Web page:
Former Steamboat Pilot & Today advertising director remembered for caring, positive impact on community

The Boyer family, from left, Meg, Brynn, Brent and Avery in Maui in 2019.
Brent Boyer/Courtesy photo

When Meg Boyer arrived at the offices of the Steamboat Pilot & Today in 2003, she was fresh out of the University of Nebraska, and her new boss could already see the potential.

“Meg taught me a lot about leadership,” said Scott Stanford, who served as the managing editor from 2001-07 and held a number of top positions at the Pilot & Today before leaving in 2013 to become general manager of the media division for World West in Lawrence, Kansas.

“I say that because watching her grow and watching her career blossom just really opened my eyes to hiring the right people and getting out of their way,” Stanford continued. “I think Meg is the most talented newspaper person I’ve ever worked with.”

This week, friends and family stretching from Steamboat Springs to Summit County and beyond are remembering the young woman who touched so many of their lives. Boyer, 40, died Saturday, Dec. 25, in Summit County, just over three years after being diagnosed with a brain tumor.

“I think for me, and so many people who came to know and love Meg, she’s just a great person at her core,” said Brent Boyer, Meg’s husband of 13 years. “She was driven professionally, but she was also fun, loving, kind and compassionate.”

Her professional drive helped her quickly rise through the ranks at the Pilot & Today, as she moved from copy editor, to news editor and to creative services director before finally being named advertising director.

Editor & Publisher named Boyer one of its 25 Under 35, and the Colorado Press Association recognized her with a Best of Show award for design and an award for innovation.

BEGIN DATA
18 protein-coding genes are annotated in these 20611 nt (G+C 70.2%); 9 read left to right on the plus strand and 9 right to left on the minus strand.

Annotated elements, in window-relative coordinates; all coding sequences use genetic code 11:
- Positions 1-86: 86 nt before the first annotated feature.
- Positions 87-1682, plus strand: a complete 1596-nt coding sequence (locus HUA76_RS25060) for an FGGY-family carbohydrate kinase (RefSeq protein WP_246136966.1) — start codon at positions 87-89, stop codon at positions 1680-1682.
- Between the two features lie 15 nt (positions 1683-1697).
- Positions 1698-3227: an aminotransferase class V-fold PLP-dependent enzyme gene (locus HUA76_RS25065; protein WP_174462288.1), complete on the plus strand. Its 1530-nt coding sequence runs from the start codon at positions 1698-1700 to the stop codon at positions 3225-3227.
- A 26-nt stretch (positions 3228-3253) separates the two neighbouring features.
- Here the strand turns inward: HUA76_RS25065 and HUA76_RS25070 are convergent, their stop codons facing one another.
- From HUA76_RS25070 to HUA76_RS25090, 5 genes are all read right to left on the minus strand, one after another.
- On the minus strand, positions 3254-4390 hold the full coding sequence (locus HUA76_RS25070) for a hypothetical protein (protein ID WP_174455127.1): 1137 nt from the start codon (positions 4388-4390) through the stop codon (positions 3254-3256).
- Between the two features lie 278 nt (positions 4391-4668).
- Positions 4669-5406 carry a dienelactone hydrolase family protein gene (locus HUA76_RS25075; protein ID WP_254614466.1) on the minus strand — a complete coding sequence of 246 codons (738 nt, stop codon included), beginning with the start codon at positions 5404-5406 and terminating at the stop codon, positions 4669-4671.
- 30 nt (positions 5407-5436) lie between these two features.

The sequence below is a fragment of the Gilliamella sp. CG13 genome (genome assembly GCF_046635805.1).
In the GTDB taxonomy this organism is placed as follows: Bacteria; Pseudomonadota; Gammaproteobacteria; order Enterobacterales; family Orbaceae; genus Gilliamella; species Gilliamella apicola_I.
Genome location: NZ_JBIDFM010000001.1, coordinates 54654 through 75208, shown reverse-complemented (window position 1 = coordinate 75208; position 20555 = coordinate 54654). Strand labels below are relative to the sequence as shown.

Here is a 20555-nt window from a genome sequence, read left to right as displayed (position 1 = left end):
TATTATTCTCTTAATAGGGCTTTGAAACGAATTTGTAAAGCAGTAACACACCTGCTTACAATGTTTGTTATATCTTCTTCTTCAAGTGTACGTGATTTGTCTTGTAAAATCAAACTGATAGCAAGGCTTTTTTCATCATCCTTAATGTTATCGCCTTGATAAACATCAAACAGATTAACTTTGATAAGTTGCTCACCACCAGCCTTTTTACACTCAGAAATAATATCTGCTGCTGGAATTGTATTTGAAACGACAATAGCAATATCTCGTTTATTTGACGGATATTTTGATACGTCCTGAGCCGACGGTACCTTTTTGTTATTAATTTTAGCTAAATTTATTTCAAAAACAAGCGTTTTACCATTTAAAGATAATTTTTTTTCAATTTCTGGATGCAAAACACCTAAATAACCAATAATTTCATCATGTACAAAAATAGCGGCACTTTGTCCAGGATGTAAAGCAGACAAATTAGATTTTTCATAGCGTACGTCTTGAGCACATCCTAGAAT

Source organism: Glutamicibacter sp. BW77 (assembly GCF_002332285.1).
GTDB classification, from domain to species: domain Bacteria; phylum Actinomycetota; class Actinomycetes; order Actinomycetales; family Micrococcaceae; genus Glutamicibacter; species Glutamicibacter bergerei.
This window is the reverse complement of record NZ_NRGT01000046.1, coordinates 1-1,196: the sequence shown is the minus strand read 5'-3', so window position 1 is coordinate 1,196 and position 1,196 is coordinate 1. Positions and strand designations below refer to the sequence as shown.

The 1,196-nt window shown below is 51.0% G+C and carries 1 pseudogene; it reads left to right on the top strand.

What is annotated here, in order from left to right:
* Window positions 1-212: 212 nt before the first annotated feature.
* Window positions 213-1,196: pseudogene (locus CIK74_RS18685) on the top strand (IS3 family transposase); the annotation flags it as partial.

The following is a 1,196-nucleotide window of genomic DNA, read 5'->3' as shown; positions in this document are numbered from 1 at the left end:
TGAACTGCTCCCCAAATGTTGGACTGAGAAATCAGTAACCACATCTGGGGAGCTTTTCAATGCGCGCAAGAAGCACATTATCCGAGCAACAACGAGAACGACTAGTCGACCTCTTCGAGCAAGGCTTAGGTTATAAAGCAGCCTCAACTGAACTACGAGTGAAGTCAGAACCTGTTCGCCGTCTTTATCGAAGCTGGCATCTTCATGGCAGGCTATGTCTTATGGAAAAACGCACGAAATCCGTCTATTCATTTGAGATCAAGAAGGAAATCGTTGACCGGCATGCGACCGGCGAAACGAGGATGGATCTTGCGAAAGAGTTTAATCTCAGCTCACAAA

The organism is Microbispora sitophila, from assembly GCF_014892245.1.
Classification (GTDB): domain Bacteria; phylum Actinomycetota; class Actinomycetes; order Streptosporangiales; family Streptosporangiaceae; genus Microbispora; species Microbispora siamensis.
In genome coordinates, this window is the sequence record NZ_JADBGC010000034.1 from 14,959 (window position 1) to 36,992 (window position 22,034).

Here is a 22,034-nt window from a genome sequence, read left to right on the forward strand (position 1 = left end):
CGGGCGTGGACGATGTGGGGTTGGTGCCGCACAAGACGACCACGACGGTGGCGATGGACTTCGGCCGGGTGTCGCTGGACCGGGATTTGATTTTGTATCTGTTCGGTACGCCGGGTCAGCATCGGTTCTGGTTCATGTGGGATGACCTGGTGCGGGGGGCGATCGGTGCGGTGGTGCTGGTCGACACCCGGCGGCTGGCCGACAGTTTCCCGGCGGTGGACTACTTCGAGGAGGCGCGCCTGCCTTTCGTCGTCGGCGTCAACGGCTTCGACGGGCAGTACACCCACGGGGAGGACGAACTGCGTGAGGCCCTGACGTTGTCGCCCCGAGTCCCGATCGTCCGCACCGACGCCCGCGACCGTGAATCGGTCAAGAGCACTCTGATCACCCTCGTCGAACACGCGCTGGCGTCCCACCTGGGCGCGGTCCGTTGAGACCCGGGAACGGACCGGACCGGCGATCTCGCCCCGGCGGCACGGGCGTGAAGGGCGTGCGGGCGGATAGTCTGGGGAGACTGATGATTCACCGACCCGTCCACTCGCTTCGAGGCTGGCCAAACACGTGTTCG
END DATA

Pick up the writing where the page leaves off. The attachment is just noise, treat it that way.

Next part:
Brent and Meg Boyer take a selfie in the Yampa River Botanic Park, where they were married in August 2008.
Brent Boyer/Courtesy photo

“She was just like the most thorough person that I’ve ever worked with,” said Karen Gilchrist, a longtime multimedia marketing consultant with the Pilot & Today. “When (Boyer) moved into advertising, she just always had my back and was a huge supporter. … She was the real deal.”

Summit Daily News Editor Nicole Miller said Boyer hired her to work at the Pilot & Today straight out of college and that the two had a chance to reunite a few years ago when Boyer needed a managing editor for the Summit Daily.

“She gave me a call when she was in need of an editor in Summit County, and I just wanted to work with Meg again,” Miller said. “So I left Steamboat, and I moved all the way to Summit County just so I could work with her because she’s a really incredible mentor to me.”

Meg Boyer with husband Brent.
Brent Boyer/Courtesy photo

Boyer’s efforts were also noticed outside the Pilot & Today offices. In 2013, after being recruited by McClatchy, Meg and Brent Boyer, who was managing editor at the time, made the difficult decision to leave Steamboat for Boise, Idaho, where Meg took a position as vice president of sales and marketing for The Idaho Statesman.

Brent said it was a hard choice leaving friends and family in Steamboat and Colorado.

“We loved Steamboat, we loved our jobs, and we loved our house, but Meg was just so good at what she did and she kept on getting great opportunities,” he said. “I think we got to the point where we felt we were at the right stage of our lives that if we were ever going to try someplace that was not the Colorado mountains, this was the time to do it.”

Brent said his wife found success right out of the gate in Boise, where the family built a home and continued to build their lives.

“She loved the job there, loved the challenges that came with that particular role, and we really kind of made a nice life in Boise,” Brent said. “But it wasn’t long before we realized, as much as we liked so much about our life in Boise, it wasn’t Colorado and it wasn’t the Colorado mountains.”

In March 2016, the Boyers returned to Colorado when Meg got a chance to work with Swift Communications — a move that brought the family to Summit County — and she took on the publisher’s role. Boyer eventually added the titles of publisher of the Ski-Hi News and associate general manager at Colorado Mountain News Media.